Some student loan companies do charge an upfront origination fee on “in school” loans (typically 2% or less), which are loans that one borrows while one is a student.


4. Can I combine my federal student loans and private student loans when I refinance student loans?

Yes, you can combine federal and private student loans with certain student loan companies when you refinance student loans. You also may be able to refinance student loans that you previously consolidated with the federal government through the U.S. Department of Education (e.g., Direct or FFEL) or a private student loan company.

Double check with your lender when you refinance your student loans to make sure. Also, when you refinance your federal student loans, you lose most flexible student loan repayment plans and other protections connected with a federal student loan. That said, some student loan companies offer flexible student loan repayment plans, including deferment forbearance.

Again, you should check with your new prospective student loan company and be sure to ask the new student loan company the differences between your new, refinanced student loan and your existing federal student loan.


5. Will I Need A Co-Signer For My Student Loans?

If you have a limited credit history, you may need another creditworthy person (e.g., a parent, spouse, relative or friend supportive of your educational goals) to help you qualify for a loan. A creditworthy cosigner is one who has strong credit and an ability to repay the loan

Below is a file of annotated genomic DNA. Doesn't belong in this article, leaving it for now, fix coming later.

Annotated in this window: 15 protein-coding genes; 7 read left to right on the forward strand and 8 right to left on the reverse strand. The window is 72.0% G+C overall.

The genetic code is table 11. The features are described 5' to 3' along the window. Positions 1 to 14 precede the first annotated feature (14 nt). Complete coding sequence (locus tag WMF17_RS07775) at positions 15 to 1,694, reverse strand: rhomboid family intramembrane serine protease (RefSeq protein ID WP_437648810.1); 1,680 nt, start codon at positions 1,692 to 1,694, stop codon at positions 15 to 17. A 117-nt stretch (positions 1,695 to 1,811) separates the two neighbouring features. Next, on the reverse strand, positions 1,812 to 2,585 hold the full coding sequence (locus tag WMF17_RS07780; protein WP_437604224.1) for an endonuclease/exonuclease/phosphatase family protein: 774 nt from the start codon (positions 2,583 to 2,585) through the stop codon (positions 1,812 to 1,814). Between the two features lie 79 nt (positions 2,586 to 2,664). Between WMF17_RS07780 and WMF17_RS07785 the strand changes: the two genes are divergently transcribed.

The benefit of a co-signer is that a lender considers the income and credit history of both you and the co-signer, which improves your chances of being approved for a student loan. A co-signer is equally responsible with you for the loan obligation.

Some lenders offer a co-signer release, which means that a co-signer can be “released” from your student loan and would no longer have an obligation to pay your student loan.


6. Is my school or degree eligible for student loan refinance?

Be sure to check the student loan company’s website or call the student loan company’s customer service team to check school and degree (and other) eligibility requirements. For example, many private lenders lend to student loan borrowers from accredited Title IV university and graduate programs. Title IV schools are higher educational institutions eligible to offer federal student loans to its students under Title IV of the Higher Education Act of 1965.

Each student loan company has different eligibility criteria to refinance student loans, which may include being a U.S. citizen or permanent resident, your employment status, historical financial responsibility, and income and expenses, among other factors.


7. Can I get an autopay discount?

Yes! Most lenders offer up to 0.25% discount off your student loan interest rate if you sign up for auto pay. This means you receive an interest rate reduction of 0.25% on the total amount of your student loan so long as you authorize the loan servicer to automatically deduct monthly payments from your bank account. For example, if your interest rate on your new loan is 3%, you can lower your interest rate on your new loan to 2.75% (which is equal to 3.0% – 0.25% discount) for the life of the loan so long as you remain signed up with auto pay. 


8. What will my monthly student loan payments look like?